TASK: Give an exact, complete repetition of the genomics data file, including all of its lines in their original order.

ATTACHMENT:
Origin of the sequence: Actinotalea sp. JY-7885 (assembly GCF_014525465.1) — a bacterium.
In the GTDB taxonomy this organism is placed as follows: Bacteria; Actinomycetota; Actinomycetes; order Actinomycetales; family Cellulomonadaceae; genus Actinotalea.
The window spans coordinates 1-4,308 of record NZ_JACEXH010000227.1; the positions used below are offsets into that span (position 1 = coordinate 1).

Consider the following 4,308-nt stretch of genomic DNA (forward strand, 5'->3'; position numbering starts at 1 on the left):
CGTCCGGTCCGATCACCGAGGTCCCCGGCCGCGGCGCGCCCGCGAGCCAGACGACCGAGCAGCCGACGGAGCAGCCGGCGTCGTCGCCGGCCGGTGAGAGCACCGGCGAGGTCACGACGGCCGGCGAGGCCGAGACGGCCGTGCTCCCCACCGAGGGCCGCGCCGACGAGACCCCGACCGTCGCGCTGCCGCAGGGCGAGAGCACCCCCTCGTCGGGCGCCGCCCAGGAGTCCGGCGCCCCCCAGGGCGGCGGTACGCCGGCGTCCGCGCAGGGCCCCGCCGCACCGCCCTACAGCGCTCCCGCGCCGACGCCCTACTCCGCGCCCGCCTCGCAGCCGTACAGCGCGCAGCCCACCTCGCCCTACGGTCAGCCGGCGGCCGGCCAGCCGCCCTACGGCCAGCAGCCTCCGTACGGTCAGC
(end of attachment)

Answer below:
Origin of the sequence: Actinotalea sp. JY-7885 (assembly GCF_014525465.1) — a bacterium.
In the GTDB taxonomy this organism is placed as follows: Bacteria; Actinomycetota; Actinomycetes; order Actinomycetales; family Cellulomonadaceae; genus Actinotalea.
The window spans coordinates 1-4,308 of record NZ_JACEXH010000227.1; the positions used below are offsets into that span (position 1 = coordinate 1).

Consider the following 4,308-nt stretch of genomic DNA (forward strand, 5'->3'; position numbering starts at 1 on the left):
CGTCCGGTCCGATCACCGAGGTCCCCGGCCGCGGCGCGCCCGCGAGCCAGACGACCGAGCAGCCGACGGAGCAGCCGGCGTCGTCGCCGGCCGGTGAGAGCACCGGCGAGGTCACGACGGCCGGCGAGGCCGAGACGGCCGTGCTCCCCACCGAGGGCCGCGCCGACGAGACCCCGACCGTCGCGCTGCCGCAGGGCGAGAGCACCCCCTCGTCGGGCGCCGCCCAGGAGTCCGGCGCCCCCCAGGGCGGCGGTACGCCGGCGTCCGCGCAGGGCCCCGCCGCACCGCCCTACAGCGCTCCCGCGCCGACGCCCTACTCCGCGCCCGCCTCGCAGCCGTACAGCGCGCAGCCCACCTCGCCCTACGGTCAGCCGGCGGCCGGCCAGCCGCCCTACGGCCAGCAGCCTCCGTACGGTCAGC